The beneficiary of a massive budget for development, Alfa blew almost all of it on a chassis with driving dynamics that redefine the class. If you thought a BMW M3 or a Mercedes-AMG C63 represented the state of the art in performance saloons, you need to try the Giulia. Preferably on the worst roads you can find. It’s next-level brilliant. The steering and the brakes take a little acclimatisation, but once you’re keyed into the Giulia’s groove, nothing really comes close. Not with four seats in this price bracket at least.
The Huracan Performante turned back the clock. By most accepted measures an atmo-engined Lambo would have no business bettering the Nurburgring lap times of a money-no-object,rocket-science special such as the Porsche 918 Spyder. Thing is, nobody told Sant’Agata. The Performante’s not all dumb grunt, though, with some very clever active aero, masses of forged carbon fibre and some very clever electronics. Its V10 lump might also be the greatest-sounding engine on sale today.
Okay, so another mid-engined supercar might be a tad predictable, but the Mac 720S is something quite special. Faster than the McLaren P1 hypercar on most circuits, the 720S gets an engine that Woking claims, with typical exactitude, is 41 percent new – in the process outgunning Ferrari’s 488GTB by 38kW. For those who think that the Ron Dennis touch still pervades McLaren, think again. This is a 530kW supercar that features a drift mode. Crazy.
Here’s one that tugged at our heart strings and also generated a few heart-in-mouth moments. Put bluntly, the W1 is about as wild a ride as you’ll ever want to encounter, on the public road at least. If the Clubsport is Bruce Banner, this one’s the Hulk; the bigger, angrier version that always feels as if it’s about to pulverise you into a million pieces. It’s concussively fast – with 475kW on tap that’s pretty much a given – but what’s so amazing about the W1 is that the engine calibration feels so slick for such a low-volume model. It’s almost as if the Commodore VFII was made for an LS9.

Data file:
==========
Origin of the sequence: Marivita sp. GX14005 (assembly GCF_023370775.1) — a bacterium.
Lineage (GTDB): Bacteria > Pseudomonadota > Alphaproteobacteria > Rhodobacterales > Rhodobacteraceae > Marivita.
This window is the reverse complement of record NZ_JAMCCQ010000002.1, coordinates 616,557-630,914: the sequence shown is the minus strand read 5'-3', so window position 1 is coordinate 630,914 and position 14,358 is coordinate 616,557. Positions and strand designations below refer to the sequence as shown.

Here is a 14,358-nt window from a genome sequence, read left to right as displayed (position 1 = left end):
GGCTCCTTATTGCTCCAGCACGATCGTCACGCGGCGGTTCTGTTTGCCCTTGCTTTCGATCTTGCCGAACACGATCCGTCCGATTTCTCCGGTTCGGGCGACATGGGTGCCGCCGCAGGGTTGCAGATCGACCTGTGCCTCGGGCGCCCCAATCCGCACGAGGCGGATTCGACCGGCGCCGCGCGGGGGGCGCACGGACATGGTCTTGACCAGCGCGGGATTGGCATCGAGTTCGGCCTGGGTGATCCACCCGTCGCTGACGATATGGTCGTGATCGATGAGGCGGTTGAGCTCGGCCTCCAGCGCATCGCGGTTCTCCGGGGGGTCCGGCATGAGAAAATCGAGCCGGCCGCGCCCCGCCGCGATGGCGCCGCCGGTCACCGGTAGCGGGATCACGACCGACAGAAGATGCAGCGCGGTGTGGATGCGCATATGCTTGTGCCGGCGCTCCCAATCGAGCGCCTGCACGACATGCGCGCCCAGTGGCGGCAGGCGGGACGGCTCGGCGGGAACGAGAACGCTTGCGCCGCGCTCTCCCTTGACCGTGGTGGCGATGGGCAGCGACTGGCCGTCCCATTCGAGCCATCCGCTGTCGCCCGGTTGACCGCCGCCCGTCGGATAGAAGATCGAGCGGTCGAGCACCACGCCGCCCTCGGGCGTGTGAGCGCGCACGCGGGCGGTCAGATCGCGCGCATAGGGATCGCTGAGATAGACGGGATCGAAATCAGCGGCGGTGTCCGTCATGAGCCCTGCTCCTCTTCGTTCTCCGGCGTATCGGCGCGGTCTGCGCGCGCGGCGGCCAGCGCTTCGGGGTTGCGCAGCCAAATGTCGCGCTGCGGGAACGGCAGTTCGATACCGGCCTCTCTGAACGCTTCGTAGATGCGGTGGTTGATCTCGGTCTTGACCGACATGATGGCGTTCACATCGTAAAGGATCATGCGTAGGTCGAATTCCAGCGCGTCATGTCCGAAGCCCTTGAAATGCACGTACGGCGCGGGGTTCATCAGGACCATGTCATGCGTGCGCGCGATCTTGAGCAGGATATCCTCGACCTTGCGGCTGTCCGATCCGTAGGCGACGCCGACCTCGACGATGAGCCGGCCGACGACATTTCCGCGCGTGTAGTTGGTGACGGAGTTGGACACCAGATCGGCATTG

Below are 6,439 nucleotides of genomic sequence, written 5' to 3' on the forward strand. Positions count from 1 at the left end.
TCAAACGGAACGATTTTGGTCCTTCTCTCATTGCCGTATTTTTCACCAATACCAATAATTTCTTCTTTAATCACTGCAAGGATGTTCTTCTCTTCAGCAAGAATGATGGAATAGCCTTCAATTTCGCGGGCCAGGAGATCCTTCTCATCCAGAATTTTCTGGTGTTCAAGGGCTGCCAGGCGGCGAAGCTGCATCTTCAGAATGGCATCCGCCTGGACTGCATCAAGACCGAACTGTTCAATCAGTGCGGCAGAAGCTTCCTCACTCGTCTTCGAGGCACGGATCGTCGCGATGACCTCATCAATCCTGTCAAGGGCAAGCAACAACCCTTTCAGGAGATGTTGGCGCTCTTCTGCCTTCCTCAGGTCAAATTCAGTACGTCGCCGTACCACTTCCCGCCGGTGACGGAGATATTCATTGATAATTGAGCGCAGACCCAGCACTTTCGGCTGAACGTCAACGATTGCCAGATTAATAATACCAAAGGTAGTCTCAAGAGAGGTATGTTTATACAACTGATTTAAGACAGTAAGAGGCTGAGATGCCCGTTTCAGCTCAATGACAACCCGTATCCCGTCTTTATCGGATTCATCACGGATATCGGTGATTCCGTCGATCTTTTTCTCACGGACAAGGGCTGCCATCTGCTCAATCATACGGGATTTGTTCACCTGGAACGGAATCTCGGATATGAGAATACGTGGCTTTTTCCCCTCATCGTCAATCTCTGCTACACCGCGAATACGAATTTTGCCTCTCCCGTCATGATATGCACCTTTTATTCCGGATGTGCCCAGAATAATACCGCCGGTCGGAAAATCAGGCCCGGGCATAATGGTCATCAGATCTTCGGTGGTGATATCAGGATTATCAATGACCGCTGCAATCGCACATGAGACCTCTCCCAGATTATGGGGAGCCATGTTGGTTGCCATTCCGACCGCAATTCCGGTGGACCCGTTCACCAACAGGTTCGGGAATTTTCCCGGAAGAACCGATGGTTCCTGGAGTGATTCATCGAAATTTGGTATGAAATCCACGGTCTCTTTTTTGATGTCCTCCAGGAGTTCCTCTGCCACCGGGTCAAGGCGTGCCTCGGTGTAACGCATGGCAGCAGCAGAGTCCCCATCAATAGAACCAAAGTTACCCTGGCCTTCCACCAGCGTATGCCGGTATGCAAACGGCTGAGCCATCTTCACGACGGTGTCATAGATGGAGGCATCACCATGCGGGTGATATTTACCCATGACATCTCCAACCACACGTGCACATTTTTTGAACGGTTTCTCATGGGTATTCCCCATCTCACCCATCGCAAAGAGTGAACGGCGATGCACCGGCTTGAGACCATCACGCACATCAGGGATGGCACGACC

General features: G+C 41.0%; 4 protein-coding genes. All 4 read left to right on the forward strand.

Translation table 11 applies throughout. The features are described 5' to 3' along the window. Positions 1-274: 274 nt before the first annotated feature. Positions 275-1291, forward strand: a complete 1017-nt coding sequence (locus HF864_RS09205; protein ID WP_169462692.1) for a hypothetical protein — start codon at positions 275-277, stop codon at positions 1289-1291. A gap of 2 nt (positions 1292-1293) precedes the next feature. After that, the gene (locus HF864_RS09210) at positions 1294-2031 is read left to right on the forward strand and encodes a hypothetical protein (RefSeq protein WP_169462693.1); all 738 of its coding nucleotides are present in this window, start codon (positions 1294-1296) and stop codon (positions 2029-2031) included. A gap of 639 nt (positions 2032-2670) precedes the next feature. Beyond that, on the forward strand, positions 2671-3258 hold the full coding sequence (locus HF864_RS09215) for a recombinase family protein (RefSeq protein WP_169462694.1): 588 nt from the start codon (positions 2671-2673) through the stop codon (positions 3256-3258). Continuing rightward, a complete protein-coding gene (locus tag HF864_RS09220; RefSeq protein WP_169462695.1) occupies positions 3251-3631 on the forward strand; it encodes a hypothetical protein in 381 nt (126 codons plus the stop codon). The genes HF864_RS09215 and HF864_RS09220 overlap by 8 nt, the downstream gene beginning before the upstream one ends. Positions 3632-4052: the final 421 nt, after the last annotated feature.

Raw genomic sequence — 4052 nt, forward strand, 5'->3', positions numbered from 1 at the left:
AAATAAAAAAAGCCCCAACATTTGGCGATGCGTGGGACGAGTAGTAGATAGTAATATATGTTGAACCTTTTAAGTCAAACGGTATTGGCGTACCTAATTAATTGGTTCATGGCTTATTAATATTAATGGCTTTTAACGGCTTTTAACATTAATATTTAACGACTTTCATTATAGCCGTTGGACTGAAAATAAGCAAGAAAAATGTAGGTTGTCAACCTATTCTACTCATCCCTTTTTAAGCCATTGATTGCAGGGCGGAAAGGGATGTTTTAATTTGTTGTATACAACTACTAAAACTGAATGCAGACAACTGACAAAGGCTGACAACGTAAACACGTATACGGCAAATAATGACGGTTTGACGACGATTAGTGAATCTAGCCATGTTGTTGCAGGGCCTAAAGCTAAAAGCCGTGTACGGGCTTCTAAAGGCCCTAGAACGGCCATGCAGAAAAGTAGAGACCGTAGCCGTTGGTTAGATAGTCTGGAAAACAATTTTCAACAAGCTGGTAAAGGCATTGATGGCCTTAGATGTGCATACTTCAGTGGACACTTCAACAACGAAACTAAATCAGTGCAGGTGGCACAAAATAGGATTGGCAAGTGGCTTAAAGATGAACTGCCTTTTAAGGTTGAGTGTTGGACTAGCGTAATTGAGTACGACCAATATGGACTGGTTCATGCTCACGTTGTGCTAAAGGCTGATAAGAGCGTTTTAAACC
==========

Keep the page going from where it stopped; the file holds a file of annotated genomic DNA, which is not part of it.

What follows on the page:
This one split opinion a bit. It’s possible to be underwhelmed by the now turbocharged Civic Type R if you hate the styling and don’t drive hard. We still hate the styling, but if you are prepared to give it a merciless caning, the talent of the Civic’s chassis makes it impossible not to love. Our previous favourite in this class has been the Ford Focus RS and the Civic pushes the all-wheel-drive Ford really closely. On a give and take road there’s little to separate them, but you’ll emerge from both with a massive smile.
At the more affordable end of our list is Hyundai’s entrant into the hot hatch sector. It’s got the imprimatur of Albert Biermann, the former engineering guru at BMW M, all over it and it feels like the real deal. We’ve only experienced the N on foreign tarmac, so we can’t tell you if it’s better or worse than a Golf GTI definitively, but it’s there or thereabouts. The 202kW Performance Pack version looks to be the go, and with up to 378Nm available on overboost, it’s not going to take long for other drivers to realise that Hyundai’s N division means business.